J.A. Landis Civil War

landis civil warWhile at Greenfield Village on Memorial Day 2016 Mom had her family background checked and found a likely relative who fought in the Civil War. Here is what the research said.

Residence was not listed;
Enlisted on 7/30/1862 as a Hospl Steward.

On 7/30/1862 he mustered into Field & Staff TN 63rd Infantry
He was Surrendered on 4/9/1865 at Appomattox Court House, VA
(Estimated date of enlistment)

Edited: May 29th, 2016

Chuck Military Picture Archive

Chuck is the son of Charles and Loretta, brother to Criss and Peg, and Father to James. Chuck spent his four years in army intelligence mostly Korea, Boston, and Washington State and then 2 years in the inactive reserves where he received his honorable discharge in Sept of 1986. Although this was a peacetime military, Ronald Reagan invaded Grenada to restore order there at the request of the Grenada government so it technically was a wartime period which made Chuck eligible for American Legions where he still remains an active member. Chuck joined the army the day after the Iranian recue attempt failed (Carter Administration) and while in basic training the Reagan era began.

Edited: September 7th, 1984

James Dad in Hokuto Japan

Right before this trip happened, the Russians shot down a passenger jet killing all on board. This put a little political spin on this exercise at the start, but at the end it ended up being routine and uneventful. We were told our visit was the largest deployment of U.S. troops to Japan since World War 2.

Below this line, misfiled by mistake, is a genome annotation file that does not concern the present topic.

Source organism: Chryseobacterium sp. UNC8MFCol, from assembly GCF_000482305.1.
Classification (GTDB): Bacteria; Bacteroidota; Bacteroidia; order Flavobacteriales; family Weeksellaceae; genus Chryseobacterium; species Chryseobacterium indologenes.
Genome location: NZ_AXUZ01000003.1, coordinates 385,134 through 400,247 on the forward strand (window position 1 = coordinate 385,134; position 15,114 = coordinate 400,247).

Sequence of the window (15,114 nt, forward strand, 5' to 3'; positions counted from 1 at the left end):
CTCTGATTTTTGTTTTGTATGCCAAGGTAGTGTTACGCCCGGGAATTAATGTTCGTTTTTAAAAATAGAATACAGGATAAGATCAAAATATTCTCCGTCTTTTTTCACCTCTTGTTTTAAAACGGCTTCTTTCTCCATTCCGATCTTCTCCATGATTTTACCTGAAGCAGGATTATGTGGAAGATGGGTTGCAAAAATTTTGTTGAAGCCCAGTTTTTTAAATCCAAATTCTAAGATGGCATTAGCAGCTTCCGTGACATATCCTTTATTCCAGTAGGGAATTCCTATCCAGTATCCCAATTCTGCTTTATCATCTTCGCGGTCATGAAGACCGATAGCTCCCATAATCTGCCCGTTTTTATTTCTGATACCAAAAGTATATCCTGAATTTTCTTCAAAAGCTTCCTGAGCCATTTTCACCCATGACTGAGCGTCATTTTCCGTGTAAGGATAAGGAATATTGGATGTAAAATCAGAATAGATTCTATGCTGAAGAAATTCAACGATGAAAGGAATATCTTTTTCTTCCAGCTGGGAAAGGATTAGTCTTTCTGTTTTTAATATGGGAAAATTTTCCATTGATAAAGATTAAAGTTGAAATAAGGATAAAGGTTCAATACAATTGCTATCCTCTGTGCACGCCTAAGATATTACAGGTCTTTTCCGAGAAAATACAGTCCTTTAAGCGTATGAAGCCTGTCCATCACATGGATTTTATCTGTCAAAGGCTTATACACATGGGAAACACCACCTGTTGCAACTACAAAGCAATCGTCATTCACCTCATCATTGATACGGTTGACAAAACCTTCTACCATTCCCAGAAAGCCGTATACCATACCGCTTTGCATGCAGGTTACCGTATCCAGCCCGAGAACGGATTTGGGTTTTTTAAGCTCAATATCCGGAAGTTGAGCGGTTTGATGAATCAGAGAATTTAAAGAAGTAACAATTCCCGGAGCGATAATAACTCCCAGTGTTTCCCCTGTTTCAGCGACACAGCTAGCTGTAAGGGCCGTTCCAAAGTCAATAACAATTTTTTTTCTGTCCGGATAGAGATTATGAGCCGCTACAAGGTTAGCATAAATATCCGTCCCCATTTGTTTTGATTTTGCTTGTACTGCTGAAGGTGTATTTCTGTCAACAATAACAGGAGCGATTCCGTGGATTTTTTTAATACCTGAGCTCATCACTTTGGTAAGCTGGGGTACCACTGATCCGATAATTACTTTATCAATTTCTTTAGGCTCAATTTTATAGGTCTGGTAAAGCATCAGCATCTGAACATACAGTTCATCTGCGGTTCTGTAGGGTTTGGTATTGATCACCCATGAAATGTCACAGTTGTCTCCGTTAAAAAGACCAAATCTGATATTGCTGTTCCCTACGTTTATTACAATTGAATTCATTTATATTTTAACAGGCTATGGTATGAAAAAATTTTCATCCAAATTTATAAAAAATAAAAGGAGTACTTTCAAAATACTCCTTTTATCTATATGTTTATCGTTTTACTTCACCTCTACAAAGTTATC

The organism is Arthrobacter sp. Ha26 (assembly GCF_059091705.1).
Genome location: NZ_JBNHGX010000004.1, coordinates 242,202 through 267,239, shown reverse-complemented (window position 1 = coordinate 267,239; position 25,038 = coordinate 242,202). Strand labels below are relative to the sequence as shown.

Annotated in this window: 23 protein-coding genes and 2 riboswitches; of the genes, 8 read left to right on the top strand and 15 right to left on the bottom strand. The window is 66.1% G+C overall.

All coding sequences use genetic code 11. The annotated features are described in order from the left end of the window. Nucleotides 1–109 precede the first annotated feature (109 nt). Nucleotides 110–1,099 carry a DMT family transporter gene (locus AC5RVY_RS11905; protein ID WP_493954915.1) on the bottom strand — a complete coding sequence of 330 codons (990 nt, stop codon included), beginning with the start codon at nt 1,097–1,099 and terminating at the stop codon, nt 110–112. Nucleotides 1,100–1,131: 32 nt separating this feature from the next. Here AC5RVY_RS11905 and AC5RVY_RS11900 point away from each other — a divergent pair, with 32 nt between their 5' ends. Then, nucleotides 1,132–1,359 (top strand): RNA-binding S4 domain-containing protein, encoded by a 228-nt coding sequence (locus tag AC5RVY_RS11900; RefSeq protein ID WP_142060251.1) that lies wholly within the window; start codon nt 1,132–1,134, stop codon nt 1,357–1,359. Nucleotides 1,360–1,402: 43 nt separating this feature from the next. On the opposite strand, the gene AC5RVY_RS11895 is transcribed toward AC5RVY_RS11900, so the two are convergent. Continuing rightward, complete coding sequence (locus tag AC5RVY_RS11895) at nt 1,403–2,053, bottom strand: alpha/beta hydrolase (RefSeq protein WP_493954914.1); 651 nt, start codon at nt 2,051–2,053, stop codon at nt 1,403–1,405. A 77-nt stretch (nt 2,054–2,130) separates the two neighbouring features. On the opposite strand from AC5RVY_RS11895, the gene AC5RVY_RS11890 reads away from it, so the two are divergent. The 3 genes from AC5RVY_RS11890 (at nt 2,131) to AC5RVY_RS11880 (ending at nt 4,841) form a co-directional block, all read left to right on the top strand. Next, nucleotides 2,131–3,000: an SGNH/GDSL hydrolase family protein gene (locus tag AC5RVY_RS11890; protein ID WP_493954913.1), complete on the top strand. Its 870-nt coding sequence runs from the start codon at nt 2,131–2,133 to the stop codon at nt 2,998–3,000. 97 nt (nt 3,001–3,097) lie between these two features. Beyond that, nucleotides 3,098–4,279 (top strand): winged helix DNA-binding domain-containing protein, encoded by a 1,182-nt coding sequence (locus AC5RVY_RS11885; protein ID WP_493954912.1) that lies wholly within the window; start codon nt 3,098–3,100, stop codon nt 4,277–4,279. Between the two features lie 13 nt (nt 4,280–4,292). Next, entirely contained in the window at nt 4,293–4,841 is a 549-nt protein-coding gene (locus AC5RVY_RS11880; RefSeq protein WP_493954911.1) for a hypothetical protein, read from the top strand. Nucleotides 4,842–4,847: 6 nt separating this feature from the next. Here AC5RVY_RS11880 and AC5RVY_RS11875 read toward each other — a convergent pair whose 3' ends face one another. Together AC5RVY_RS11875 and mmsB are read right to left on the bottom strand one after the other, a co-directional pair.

James Dad was deployed as a part of a 900 man brigade controlled Battalion task force from 9th Infantry Division to participate in a bi-lateral exercise with the Japanese ground self defense forces & United States forces from 2-21 October, 1983.

Edited: October 22nd, 1983

Military Tribute to Mark Dunberger

Here’s pictures of Mark who was a lieutenant during the Vietnam War. Mark was injured when a grenade blew up near him and he loss the use of one of his eyes and had scrapnel throughout his body as a result. Mark never talked much about the war, he told me he did not want to see the movie “Good Morning Vietnam” because it brought back bad memories. When Mark passed away his friends attempted to get his name added to the Vietnam memorial since he died so suddenly. The doctors had told him with all the scrapnel in his body it could happen anytime and I guess it finally did, about 30 years after the injury.

Edited: May 29th, 1970

Military Tribute to Charles T Kleiber

Here’s pictures of Charles in the military during World War 2. Charles was father to Peg, Criss, and Chuck and grandfather to James. He died several years before James was born. He was very proud of his military days, displaying his honorable discharge on his desk until the day he died, yet he was very bitter about the war because he lost his younger brother Raymond (one of James namesakes) during the conflict.

Raymond was a paratrooper and was wounded in action. The plane returning the wounded home was shot down and there were no survivors. The military could not guarantee that the body buried was that of Raymond, but Great Grandma Millie Kleiber said it did not matter, she was sure where ever Raymonds body was it was getting a proper burial and love, just like she was doing for whoever’s son she was burying.

Edited: September 1st, 1945